The procession traveled only a block down the Las Vegas Strip — from Caesars Palace to a stage set up across from the Bellagio fountains. But it was the culmination of a 117-year journey for a city deprived of its own professional sports team until 2017.
The Las Vegas Aces brought Las Vegas its first major-league championship ever on Sunday, when they beat the Connecticut Sun 78-71 in Game 4 of the WNBA Finals in Phoenix. And two days later, they paraded the trophy through an exuberant hometown crowd to prove it. Thousands of screaming revelers lined Las Vegas Boulevard in full Aces gear for the celebration.
At a rally that shut down the Strip on Tuesday evening, Las Vegas Aces forward A’ja Wilson, center, celebrates with her team the first professional championship ever won by a Las Vegas sports team. The Aces beat the Connecticut Sun in the WNBA Finals on Sunday. (Image: lasvegassun.com)
The Aces made a grand entrance on their double-decker tour bus. Team forward and 2022 WNBA MVP A’ja Wilson held the trophy high as her teammates and team owner Mark Davis looked on with pride.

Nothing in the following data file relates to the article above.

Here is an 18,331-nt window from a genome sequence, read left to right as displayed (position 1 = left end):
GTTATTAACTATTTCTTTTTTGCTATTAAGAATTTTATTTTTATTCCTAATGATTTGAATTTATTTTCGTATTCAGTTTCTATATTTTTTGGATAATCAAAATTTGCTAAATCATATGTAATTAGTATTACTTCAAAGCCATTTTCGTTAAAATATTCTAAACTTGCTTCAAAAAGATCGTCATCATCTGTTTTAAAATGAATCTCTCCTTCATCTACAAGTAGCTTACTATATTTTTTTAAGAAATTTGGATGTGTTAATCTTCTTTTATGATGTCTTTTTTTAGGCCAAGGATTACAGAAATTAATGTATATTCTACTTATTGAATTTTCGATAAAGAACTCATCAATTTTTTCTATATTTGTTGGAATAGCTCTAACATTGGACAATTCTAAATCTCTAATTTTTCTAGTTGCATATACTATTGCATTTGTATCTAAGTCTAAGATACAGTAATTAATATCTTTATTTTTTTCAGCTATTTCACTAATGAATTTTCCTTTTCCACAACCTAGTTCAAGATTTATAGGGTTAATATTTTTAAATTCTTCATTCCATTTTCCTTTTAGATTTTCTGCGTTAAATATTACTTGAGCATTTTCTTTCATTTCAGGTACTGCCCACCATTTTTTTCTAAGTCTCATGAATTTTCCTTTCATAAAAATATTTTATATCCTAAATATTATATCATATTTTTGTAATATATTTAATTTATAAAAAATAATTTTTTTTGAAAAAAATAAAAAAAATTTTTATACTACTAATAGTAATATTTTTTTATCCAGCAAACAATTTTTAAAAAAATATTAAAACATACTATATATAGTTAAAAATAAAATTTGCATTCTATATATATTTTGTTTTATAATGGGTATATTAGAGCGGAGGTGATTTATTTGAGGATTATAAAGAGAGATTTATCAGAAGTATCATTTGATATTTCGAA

“Las Vegas, I can’t thank you enough for how much you rallied behind myself and my teammates,” Wilson said from the stage. “We did this one for y’all. I’ve got some of the best teammates in the world. I mean that.”
Almost Only Counts in Horseshoes
Before the Aces, only the Vegas Golden Knights came close to clinching the top honor for Sin City in a professional sport, getting as far as the Stanley Cup Finals at the end of their inaugural season in 2018.
“It took a group of women to bring the first championship to Las Vegas,” said Nevada Gov. Steve Sisolak, who declared it “Las Vegas Aces Day” in the state and also presented the team with a key to the Las Vegas Strip.
“We are so proud of these ladies for what they did — not just on the court but off the court,” Sisolak said. “They are role models for our community.”
Only the Beginning
The push to attract major league sports teams to Las Vegas began in earnest with an unsuccessful bid for the Montreal Expos in 2004. Working against Las Vegas at the time was the presence of legalized sports betting, which was frowned upon by many league commissioners. Questions also surfaced about whether Las Vegas’ 1.6 million population was enough to support a major-league sports franchise.
In the 18 years since, all such questions about Las Vegas have evaporated. Las Vegas’ population has doubled, and the Golden Knights have played to packed houses since 2017 — and the Las Vegas Raiders since 2021 — without a sports betting scandal.
Talks are currently underway to land teams from the NBA, MLB, and MLS. But whatever amazing championship trophies athletes will bring home to Las Vegas in the future, the Aces will always be the first to have done it.
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